Runoff is calculated from the difference between long-term annual mean precipitation and actual evaporation. Actual evaporation, as it actually averages at specific locations and general areas, is calculated from the most important factors of precipitation, heat supply (radiation balance), and the average storage properties of evaporative areas. Potential evaporation is a calculation where the heat supply is replaced by quantities of evaporated water corresponding to the amounts of heat. Sufficient inputs of moisture to evaporating areas allow actual evaporation values to approach potential evaporation values. Actual evaporation is modified additionally by the storage properties of the evaporating area. Greater storage effectiveness, such as a greater cohesive capacity of the soil and greater root depth, causes greater evaporation.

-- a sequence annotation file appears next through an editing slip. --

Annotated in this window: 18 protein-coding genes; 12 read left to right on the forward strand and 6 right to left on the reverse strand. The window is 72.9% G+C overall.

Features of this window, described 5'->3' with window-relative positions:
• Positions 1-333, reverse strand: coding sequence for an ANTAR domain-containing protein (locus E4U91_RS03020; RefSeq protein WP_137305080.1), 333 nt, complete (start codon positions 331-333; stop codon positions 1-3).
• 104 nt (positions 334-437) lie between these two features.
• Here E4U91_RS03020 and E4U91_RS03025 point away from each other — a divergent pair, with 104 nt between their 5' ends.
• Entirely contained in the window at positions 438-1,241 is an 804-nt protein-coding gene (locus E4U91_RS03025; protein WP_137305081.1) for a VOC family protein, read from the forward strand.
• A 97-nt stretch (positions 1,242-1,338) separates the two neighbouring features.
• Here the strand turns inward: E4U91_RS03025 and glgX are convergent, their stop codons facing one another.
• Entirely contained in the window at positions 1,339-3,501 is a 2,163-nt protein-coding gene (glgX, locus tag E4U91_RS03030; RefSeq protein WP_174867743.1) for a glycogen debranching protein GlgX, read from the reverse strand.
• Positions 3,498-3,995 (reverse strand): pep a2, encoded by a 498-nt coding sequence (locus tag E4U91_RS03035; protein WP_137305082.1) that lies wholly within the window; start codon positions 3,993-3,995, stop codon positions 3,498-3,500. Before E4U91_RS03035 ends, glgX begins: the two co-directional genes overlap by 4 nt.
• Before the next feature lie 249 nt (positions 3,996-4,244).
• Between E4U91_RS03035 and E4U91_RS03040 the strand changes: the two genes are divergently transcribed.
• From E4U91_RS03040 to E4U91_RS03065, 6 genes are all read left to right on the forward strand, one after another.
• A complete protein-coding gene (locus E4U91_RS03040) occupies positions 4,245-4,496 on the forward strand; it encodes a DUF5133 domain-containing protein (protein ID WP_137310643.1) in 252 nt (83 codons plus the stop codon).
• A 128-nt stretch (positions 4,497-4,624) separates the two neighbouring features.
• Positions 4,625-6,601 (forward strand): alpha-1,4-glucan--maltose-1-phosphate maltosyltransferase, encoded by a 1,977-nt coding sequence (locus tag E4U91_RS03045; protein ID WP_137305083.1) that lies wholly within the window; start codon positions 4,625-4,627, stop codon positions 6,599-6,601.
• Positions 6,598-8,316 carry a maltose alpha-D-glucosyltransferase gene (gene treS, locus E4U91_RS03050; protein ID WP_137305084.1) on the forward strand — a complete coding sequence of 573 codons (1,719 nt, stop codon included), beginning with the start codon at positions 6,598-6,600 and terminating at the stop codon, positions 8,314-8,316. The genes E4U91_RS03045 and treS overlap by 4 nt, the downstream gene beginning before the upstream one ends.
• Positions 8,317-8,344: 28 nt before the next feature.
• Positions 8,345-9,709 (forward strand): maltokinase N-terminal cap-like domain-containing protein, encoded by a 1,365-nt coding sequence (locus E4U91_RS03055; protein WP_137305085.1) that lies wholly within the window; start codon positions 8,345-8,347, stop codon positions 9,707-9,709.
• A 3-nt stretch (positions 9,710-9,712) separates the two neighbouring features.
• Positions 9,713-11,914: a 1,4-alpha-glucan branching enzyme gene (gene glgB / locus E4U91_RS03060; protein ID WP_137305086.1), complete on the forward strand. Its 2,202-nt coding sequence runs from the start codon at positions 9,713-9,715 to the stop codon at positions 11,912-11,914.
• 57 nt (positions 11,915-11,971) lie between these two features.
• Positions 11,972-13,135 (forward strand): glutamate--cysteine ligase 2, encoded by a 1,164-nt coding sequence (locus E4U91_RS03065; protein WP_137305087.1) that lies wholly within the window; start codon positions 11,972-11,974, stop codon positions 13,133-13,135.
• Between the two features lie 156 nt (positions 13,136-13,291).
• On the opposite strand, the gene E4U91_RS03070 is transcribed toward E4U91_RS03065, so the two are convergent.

The demonstrated connection between actual evaporation to precipitation, potential evaporation and the evaporation effectiveness of the location is satisfied by the relationship according to Bagrov (cf. Glugla et al. 1971, Glugla et al. 1976, Bamberg et al. 1981 and cf. Fig. 5). The actual evaporation ER for locations and areas not influenced by groundwater can be determined by the Bagrov relationship with knowledge of the climate factors precipitation (P), potential evaporation (EP) (quotient P/EP), the effectivity parameter (n), and the quotient actual evaporation/potential evaporation (ER/EP). The Bagrov process is also used in modified form for calculations where groundwater influences evaporation; the average capillary water inflow from the groundwater is added to precipitation.